It’s no surprise that if you spend less money, you can save more money. First, ensure you have a relevant, up-to-date budget based on your current income and expenses. Then, take a look at where your money is going. Do you really need a new car straight from the dealer, a two-week vacation around the world, or the latest smartphone? Most likely you can make cuts in various areas and apply that money to savings, investments, or your emergency fund. The more you save, the greater the wealth you can accumulate.

Build good habits

To amass wealth, you need to have good saving habits. Without continuing to save and watching your expenses, your money will dwindle before you know it. We have all heard of the musician or lottery winner who blew through their earnings all too quickly. Build your good habits of budgeting and saving now to reap the benefits of your hard work later.

Like most situations in life, the harder your work, the greater the payoff. Building wealth is no different.  By working diligently through various life stages to meet your financial goals, you may be able to accumulate wealth and bring yourself greater financial freedom.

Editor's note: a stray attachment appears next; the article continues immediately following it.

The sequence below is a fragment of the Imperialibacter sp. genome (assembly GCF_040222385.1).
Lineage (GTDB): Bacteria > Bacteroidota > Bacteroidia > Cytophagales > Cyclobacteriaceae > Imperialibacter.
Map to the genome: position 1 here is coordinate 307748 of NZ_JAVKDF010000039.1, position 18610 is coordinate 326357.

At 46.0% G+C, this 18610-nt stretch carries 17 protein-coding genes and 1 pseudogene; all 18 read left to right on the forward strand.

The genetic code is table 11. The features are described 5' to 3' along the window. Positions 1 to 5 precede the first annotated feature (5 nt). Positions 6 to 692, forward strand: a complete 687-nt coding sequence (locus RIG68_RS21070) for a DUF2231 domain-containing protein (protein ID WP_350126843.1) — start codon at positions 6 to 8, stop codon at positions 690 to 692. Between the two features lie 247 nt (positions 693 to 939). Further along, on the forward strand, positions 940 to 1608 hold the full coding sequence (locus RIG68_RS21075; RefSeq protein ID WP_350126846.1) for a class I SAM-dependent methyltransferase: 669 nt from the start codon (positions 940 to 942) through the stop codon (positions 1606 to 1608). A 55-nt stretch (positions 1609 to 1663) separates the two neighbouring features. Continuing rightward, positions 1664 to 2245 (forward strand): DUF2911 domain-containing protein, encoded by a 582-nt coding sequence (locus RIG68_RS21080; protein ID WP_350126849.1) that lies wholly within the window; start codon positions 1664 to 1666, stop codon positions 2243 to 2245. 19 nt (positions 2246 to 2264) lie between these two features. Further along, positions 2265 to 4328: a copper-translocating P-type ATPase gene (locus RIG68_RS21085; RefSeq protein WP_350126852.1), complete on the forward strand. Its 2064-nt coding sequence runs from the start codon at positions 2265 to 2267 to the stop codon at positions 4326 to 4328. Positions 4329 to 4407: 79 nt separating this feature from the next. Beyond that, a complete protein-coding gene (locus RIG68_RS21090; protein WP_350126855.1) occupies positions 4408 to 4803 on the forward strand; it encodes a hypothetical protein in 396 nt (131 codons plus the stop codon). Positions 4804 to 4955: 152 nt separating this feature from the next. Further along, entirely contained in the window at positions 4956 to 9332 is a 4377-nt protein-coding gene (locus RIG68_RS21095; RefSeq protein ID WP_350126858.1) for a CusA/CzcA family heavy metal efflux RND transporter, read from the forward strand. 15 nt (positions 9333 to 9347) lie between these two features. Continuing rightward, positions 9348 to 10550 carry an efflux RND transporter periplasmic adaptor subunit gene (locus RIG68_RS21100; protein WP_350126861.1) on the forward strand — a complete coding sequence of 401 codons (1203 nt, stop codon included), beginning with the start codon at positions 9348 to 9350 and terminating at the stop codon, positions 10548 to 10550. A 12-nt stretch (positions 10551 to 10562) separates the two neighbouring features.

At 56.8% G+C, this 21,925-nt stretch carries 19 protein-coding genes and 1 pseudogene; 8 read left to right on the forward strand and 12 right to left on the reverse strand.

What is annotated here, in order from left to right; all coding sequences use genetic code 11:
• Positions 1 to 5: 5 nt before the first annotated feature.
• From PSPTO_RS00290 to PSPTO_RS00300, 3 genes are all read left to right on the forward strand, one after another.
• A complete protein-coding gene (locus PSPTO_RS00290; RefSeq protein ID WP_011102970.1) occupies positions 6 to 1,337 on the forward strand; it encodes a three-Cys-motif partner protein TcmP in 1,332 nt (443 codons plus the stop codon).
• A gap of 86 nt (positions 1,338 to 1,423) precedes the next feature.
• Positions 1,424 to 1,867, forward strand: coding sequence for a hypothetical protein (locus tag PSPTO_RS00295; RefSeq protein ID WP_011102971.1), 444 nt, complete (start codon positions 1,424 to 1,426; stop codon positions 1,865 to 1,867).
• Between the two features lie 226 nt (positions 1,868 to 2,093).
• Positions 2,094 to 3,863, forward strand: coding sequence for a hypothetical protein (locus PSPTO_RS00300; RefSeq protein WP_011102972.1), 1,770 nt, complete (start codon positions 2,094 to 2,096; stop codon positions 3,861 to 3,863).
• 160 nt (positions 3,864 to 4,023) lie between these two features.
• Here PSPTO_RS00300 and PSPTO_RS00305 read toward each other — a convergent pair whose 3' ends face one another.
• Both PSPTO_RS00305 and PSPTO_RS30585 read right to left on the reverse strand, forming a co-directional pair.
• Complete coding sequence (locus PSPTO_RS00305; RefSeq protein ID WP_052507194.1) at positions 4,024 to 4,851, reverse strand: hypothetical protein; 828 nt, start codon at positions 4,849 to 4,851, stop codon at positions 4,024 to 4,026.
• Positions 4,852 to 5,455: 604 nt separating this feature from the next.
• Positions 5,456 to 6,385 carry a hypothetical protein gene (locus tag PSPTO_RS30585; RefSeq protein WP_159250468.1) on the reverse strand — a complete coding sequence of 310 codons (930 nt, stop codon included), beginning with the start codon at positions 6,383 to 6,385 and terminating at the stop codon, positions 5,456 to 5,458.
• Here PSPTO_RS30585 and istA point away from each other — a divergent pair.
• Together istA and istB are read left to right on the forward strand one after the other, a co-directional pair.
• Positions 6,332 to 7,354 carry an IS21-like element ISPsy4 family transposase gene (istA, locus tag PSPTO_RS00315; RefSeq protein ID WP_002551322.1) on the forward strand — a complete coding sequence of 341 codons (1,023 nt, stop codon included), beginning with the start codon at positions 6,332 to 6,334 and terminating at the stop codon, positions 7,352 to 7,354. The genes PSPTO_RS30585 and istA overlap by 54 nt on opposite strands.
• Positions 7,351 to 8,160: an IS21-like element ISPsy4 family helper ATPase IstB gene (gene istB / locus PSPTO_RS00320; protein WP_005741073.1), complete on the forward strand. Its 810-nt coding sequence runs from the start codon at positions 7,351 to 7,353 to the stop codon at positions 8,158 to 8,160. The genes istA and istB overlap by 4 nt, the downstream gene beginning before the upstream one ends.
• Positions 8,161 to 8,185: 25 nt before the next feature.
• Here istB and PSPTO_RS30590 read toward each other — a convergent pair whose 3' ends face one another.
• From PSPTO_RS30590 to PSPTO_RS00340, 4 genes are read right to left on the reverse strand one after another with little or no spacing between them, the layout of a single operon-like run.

Claudia Mollerup-Madsen is Vice President and Financial Advisor with the Wealth Management Division of Morgan Stanley in Houston.

Is Your Small Business Expecting a Tax Refund?

 

If you are a small business owner, you may be expecting a tax refund this year for your company.  The good news is that in fiscal year 2017, Texas had the highest tax refund amount of all states with an average refund of $3,206.

If you are indeed receiving a tax refund, resist the urge to spend it all on impulsive purchases and instead invest it back into your small business instead.  Do remember that the refund is not a free giveaway from the government, but rather that money was yours all along, usually by paying too much in estimated taxes or too much in withholding.  Be purposeful with your refund and have the money work for you.

Pay off debt

Debt can take a toll, personally and in your business.  If you are carrying credit card debt or a line of credit, you may want to put your tax refund toward paying off some of that balance.  High-interest rates can be debilitating to your financial future.  Alternatively, you may consider paying off other loans such as student loans, title loans, or any other high-interest loans that your business made.

Save for emergencies